“Bacon was an artist in the world; so too was Picasso. Neither can be consigned to history, and any new reading of their work creates implications for contemporary artists. While the paths of both artists are quite distinct there is a linkage in their visualisations of ideas. Both exhibitions represent a transformation of the ordinary and the commonplace into the extraordinary, revealing something of each artist’s thinking and decision-making process. Presenting this material
in the Museum’s New Galleries, as one century ends and another
. . .
begins, will give people new insights into the minds of two crucially
important artists who have explored the nature and meaning of human experience in the 20th century. The Museum is particularly grateful to the Minister for Arts, Heritage, Gaeltacht and the Islands, Ms Síle de Valera, TD, for the support which has allowed this new dimension in provision to be realised.”

The Deputy Master’s House, which contains the New Galleries, dates to 1763 and acted as lodgings for the Deputy Masters, or surgeons, to the Hospital and their families. The restoration of the Deputy Master’s House and the creation of the New Galleries cost £2.2 million, made up of European Union Structural Funds and exchequer funding allocated by the Department of Arts, Heritage, Gaeltacht and the Islands with resoruces for the Office of Public Works. Shay Cleary Architects carried out the conversion of the interior of the building to high-quality gallery spaces, including a new entrance court and an entirely new basement gallery. OPW Architectural Services was responsible for the conservation of the external fabric of the building. The project provides a new function for the existing building within the overall site, and juxtaposes new and historic elements in the spirit of the earlier adaptation of the main Museum building, which allows the past and the present to coexist.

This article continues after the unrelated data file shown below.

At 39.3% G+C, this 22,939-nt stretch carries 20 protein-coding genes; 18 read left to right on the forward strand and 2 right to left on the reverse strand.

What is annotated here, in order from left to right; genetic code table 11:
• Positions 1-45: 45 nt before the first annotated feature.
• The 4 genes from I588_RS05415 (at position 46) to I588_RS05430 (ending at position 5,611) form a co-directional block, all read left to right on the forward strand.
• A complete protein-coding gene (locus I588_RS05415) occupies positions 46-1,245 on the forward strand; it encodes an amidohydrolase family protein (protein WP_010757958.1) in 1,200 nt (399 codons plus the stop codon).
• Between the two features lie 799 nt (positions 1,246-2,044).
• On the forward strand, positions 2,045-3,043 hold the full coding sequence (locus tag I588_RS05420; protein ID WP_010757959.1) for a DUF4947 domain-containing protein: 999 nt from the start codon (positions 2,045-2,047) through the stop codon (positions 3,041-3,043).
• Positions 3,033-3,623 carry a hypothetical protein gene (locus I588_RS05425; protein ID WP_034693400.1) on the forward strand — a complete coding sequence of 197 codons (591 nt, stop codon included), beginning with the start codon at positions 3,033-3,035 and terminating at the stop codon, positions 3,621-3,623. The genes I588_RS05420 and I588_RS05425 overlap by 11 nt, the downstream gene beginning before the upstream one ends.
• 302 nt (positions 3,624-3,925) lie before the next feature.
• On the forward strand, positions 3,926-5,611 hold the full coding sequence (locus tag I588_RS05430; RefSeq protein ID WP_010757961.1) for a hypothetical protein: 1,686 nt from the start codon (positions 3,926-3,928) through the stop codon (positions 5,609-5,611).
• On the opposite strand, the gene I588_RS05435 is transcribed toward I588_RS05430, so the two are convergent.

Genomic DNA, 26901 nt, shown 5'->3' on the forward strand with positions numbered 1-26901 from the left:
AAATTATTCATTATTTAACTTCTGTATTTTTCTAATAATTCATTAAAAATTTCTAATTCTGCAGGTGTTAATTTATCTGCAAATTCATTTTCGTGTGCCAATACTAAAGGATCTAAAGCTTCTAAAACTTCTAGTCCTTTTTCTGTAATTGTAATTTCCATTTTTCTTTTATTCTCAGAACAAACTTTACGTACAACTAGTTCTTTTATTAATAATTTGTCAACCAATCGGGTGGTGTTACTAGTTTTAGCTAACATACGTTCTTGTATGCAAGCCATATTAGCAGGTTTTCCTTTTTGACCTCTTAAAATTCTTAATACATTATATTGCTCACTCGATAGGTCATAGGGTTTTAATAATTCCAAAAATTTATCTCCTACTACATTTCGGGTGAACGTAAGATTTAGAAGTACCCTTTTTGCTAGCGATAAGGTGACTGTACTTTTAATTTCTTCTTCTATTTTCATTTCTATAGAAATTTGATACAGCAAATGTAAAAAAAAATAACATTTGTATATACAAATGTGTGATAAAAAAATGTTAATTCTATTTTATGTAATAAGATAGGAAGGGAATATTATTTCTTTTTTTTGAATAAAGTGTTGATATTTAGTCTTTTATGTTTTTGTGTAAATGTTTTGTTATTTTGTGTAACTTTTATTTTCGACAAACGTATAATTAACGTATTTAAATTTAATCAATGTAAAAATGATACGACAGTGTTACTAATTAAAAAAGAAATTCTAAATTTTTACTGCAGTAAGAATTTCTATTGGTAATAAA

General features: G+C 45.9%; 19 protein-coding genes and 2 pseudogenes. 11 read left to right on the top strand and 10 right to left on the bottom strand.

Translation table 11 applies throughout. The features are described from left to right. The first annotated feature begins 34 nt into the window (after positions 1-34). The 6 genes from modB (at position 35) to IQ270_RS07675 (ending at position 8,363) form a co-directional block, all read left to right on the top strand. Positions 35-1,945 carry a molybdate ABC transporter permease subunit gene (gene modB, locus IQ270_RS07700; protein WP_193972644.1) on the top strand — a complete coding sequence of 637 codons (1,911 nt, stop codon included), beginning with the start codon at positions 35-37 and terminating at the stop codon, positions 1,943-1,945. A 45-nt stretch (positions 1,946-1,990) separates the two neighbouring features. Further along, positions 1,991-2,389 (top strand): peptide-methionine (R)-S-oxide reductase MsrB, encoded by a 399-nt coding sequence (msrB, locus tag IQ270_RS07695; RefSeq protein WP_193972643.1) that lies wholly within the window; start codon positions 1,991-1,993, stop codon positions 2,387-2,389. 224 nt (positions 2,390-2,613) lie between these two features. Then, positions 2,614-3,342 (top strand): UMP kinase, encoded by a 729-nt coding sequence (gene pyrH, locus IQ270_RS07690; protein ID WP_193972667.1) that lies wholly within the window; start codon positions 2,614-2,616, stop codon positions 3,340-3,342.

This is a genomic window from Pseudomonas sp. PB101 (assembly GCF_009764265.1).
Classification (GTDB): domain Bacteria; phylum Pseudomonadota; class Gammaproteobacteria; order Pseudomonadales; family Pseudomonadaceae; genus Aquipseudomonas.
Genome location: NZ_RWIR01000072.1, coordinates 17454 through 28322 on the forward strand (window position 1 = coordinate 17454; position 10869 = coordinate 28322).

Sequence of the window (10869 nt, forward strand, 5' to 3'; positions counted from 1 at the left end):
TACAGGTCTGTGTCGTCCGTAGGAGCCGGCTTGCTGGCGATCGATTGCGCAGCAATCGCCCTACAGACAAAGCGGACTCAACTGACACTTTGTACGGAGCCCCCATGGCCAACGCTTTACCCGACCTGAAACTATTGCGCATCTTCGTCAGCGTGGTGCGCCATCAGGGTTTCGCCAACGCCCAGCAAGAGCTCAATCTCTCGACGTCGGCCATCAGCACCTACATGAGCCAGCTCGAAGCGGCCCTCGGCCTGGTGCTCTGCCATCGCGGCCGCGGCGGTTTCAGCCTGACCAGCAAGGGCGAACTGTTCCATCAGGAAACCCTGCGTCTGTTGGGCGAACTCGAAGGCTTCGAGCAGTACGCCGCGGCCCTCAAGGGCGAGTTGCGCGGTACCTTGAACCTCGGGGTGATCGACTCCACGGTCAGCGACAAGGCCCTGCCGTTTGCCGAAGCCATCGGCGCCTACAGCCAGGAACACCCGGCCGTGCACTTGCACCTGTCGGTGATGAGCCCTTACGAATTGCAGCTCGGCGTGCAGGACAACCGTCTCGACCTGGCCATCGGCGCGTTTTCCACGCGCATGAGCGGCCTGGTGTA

Under the Percent for Art Scheme, the Office of Public Works has commissioned a permanent public artwork for the New Galleries building, Flow, by Irish-born artist Jim Buckley, involves the introduction into two trees, adjacent to the building, of a coherent system of light lines using side emitting fibre optics to punctuate the architecture and landscape. The impact of the light will change with the time of day and year, and with prevailing weather conditions, giving an elusive, intriguing quality to the work.

The Picasso exhibition is accompanied by a 190-page catalogue, with 200 colour images and a substantial essay by Anne Baldassari, published by Merrell Publishers, London (price £19.95). The Bally Joule Archive is
. . .
accompanied by a 96-page publication, with 60 colour images, an essay by Dr David Alan Mellor and contributions by Barry Joule and the artist Richard Hamilton, published by IMMA (price £17.95).

Admission: £3.00, concessions £1.50, under-18s free. Admission free on Saturdays.

Opening hours: Tue – Sat 10.00am – 5.30pm
Sun & Bank Holidays 12 noon – 5.30pm
Closed Mondays, 21 April

For further information and colour and black and white images please contact Philomena Byrne or Onagh Carolan at Tel : +353 1 612 9900,
Fax : +353 1 612 9999

1 March 2000

Important Notice


We would like to advise our visitors that our Main Reception area is closed for renovation from 22 April until mid-June.  A temporary reception is open on the ground floor next to the original main entrance. While we prepare to open our next exhibition Hilary Heron: A Retrospective on 24 May, there are two exhibitions to see Derry Film & Video Workshop and Self: Determination: Artists Commissions. IMMA’s gardens and café are open to the public.